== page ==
Not Her Daughter
by Rea Frey

Genre: Mystery/Suspense

Length: 352 Pages

Release date: August 21, 2017

Blurb via Goodreads:

Emma Townsend. Five years old. Gray eyes, brown hair. Missing since June.
Emma is lonely. Living with her cruel mother and clueless father, Emma retreats into her own world of quiet and solitude.

Sarah Walker. Successful entrepreneur. Broken-hearted. Kidnapper.
Sarah has never seen a girl so precious as the gray-eyed child in a crowded airport terminal. When a second-chance encounter with Emma presents itself, Sarah takes her—far away from home. But if it’s to rescue a little girl from her damaging mother, is kidnapping wrong?

Amy Townsend. Unhappy wife. Unfit mother. Unsure whether she wants her daughter back.
Amy’s life is a string of disappointments, but her biggest issue is her inability to connect with her daughter. And now Emma is gone without a trace.

As Sarah and Emma avoid the nationwide hunt, they form an unshakeable bond. But what about Emma’s real mother, back at home?



I received an ARC through NetGalley in exchange for an honest review.

Not Her Daughter is fast-paced, engaging, and a relatively quick read. It opens with a relatively common situation: a stressed-out mother in a crowded public place is a little rough with her daughter. Maybe a little too rough. Maybe it’s an isolated incident.  Maybe it’s not.

Those “maybes” start to pile up, and Sarah Walker, our main protagonist, can’t cope with the thought of leaving an innocent little girl in a bad situation. When she happens to encounter Emma again, she views it as a sign that she needs to find out more. After witnessing another act of cruelty by Amy, Emma’s mother, Sarah does the unthinkable and takes her. What follows is Sarah’s desperate effort to stay ahead of the hunt for Emma’s kidnapper while attempting to give her a better life.


Amy is miserable, both before and after the kidnapping. She has anger management problems and a marriage that leaves her feeling smothered. She has never been able to bond with Emma in the slightest, and her younger child also prefers her husband to herself. She seems to spend every waking moment itching to escape.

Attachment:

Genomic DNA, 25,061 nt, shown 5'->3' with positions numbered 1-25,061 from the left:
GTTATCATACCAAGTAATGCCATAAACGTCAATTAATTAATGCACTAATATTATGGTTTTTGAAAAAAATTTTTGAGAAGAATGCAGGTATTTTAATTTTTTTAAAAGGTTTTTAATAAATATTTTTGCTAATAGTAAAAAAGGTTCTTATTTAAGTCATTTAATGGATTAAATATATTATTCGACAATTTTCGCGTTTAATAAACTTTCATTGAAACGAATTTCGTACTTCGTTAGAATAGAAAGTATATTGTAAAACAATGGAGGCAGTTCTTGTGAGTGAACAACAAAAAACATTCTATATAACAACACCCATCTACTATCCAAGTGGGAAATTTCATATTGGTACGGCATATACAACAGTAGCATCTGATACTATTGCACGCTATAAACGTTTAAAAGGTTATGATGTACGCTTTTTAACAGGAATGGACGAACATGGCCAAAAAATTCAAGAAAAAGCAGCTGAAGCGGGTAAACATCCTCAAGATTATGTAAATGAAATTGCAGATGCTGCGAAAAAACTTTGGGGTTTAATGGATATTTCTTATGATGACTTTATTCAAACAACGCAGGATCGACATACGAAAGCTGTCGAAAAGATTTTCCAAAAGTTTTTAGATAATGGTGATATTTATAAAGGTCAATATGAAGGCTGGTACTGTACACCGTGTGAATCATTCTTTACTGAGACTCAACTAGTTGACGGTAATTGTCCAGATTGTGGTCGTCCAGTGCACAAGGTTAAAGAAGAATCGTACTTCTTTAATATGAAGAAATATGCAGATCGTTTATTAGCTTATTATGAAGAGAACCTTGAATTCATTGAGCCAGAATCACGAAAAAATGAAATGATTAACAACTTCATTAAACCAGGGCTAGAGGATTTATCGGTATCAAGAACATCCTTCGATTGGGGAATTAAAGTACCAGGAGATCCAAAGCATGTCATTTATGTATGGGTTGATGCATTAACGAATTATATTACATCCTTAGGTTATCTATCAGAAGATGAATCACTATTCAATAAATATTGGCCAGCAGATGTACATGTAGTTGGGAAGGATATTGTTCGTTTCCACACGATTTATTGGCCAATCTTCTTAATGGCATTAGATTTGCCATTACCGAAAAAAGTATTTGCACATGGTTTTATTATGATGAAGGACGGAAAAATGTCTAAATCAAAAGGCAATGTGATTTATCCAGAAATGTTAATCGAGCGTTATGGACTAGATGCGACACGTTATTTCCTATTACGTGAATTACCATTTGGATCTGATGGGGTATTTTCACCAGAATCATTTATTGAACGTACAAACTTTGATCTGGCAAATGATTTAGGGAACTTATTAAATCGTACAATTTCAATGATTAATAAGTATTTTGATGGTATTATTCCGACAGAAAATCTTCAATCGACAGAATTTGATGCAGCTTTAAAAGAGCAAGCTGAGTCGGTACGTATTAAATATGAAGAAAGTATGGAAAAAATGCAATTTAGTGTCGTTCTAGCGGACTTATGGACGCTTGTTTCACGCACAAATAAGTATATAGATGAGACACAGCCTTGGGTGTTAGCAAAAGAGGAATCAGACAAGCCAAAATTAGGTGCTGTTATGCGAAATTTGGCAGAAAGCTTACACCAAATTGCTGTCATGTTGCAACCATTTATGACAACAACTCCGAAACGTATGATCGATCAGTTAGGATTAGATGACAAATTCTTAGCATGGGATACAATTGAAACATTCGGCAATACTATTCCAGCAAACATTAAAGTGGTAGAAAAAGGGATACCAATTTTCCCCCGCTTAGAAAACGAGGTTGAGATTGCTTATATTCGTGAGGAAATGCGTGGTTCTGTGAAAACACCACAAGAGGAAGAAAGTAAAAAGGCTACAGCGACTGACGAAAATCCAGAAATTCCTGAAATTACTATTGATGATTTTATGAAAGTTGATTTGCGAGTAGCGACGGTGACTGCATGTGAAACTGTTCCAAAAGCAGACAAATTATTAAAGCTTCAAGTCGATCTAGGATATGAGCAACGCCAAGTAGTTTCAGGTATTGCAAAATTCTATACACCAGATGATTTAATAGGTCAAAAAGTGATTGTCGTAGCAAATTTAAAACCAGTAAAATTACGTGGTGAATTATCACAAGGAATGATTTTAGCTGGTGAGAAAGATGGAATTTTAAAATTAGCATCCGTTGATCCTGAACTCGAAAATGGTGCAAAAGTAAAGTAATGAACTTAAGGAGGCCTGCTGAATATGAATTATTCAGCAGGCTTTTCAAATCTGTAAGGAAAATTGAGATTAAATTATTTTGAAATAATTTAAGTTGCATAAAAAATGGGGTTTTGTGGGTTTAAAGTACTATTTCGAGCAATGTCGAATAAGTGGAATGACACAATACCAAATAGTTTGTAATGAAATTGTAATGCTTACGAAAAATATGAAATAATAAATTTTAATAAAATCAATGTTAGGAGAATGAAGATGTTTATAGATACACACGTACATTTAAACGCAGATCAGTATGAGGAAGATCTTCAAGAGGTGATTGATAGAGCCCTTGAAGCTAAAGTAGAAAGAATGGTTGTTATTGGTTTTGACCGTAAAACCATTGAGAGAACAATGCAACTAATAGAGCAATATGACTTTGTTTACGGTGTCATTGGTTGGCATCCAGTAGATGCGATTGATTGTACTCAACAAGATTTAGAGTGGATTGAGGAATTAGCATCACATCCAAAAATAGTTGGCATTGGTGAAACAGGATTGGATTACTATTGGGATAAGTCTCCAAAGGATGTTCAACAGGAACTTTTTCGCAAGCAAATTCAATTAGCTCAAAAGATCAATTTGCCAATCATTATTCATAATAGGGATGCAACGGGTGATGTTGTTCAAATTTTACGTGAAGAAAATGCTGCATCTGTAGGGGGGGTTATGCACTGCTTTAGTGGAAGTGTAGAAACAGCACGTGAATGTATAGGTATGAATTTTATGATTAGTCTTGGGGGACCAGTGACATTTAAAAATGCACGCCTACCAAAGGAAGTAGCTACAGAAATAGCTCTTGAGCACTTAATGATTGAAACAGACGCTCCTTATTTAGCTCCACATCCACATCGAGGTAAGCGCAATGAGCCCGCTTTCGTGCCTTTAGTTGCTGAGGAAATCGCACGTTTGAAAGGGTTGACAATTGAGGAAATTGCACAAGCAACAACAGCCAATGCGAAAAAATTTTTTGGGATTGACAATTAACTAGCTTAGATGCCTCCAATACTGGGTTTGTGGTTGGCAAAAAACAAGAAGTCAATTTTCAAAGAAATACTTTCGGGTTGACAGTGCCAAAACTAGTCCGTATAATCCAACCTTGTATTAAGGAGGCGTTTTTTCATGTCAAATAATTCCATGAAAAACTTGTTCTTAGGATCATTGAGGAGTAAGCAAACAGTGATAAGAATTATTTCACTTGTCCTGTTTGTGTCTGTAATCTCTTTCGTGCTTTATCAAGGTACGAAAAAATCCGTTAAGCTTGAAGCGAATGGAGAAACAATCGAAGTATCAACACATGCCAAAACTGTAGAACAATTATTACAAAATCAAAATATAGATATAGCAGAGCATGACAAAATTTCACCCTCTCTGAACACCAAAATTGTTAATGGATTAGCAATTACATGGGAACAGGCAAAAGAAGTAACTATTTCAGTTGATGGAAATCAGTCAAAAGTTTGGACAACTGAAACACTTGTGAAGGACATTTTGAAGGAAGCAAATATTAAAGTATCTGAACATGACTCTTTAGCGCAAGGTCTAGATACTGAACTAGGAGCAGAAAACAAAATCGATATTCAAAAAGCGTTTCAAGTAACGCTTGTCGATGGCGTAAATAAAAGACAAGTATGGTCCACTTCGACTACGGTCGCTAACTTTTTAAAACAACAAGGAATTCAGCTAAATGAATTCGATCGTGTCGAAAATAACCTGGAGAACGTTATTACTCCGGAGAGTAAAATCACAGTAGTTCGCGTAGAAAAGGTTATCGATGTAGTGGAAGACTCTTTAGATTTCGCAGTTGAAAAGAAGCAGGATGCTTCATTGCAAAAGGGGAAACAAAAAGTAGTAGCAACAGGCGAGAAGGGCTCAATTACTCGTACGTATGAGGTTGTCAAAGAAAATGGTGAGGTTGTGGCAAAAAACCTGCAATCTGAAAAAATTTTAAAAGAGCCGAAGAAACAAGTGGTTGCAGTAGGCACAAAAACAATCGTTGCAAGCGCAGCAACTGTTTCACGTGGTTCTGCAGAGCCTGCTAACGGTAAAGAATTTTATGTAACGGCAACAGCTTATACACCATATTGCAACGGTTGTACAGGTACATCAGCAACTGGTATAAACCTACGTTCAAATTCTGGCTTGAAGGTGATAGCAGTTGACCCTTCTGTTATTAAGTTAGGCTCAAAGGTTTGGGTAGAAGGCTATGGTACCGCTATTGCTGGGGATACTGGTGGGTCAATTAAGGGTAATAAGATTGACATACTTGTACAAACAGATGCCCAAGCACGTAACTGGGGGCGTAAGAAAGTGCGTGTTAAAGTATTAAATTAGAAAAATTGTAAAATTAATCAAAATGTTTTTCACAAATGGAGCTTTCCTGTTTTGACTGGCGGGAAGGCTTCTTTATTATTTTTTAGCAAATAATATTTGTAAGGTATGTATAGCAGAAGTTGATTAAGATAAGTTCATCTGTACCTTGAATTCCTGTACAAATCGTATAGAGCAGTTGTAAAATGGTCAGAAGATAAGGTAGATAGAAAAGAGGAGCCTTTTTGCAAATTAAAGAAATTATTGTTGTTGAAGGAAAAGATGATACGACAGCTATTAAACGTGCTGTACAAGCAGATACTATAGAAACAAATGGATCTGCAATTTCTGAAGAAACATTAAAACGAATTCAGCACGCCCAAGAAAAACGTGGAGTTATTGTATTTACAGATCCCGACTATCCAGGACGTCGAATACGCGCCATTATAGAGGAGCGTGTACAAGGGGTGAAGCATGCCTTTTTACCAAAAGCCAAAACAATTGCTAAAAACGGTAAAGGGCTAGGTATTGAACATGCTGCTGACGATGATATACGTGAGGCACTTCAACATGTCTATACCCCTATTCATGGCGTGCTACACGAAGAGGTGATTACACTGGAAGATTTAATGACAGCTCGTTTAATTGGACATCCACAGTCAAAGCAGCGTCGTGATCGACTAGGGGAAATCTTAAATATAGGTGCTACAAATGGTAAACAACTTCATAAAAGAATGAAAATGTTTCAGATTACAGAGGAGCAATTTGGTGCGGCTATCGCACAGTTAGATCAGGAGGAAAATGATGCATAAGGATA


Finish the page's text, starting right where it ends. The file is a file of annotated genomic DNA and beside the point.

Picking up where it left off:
What’s interesting about this book is that one has to question the reliability of both of the main POV characters. Sarah has unresolved trauma from childhood caused by her mother. She is also dealing with emotional distress caused by a recent breakup of a long-term relationship. She is feeling desperate and alone, and she sees herself in Emma. Emma gives her a sense of purpose and perhaps a chance to rescue the little girl she once was herself. Can this desperation cause Sarah to read too much into a situation?

Amy resents Emma deeply, and seems to ascribe a level of malicious intent that is simply not believable in a five-year-old child. Emma fidgets because she knows it drives Amy crazy. Emma climbs a tree because she’s so desperate to pull the attention away from Amy and onto herself. Emma does absolutely everything she does because it is her life’s mission to make Amy as miserable as possible.

The images of Emma conjured up by each of these women cannot possibly be the same child. Sarah or Amy must be mistaken. Personally, I think they both are to some extent, and part of the fun of this book was in trying to suss out a clear impression of the real Emma.

Parts of the plot strained the limits of credulity, especially the resolution, but that’s okay. Reading ordinary and perfectly believable events would not have made for a very interesting story. This is Frey’s debut novel, and while I think there was some room for improvement, it was a fun read. I look forward to seeing how she grows as an author over time.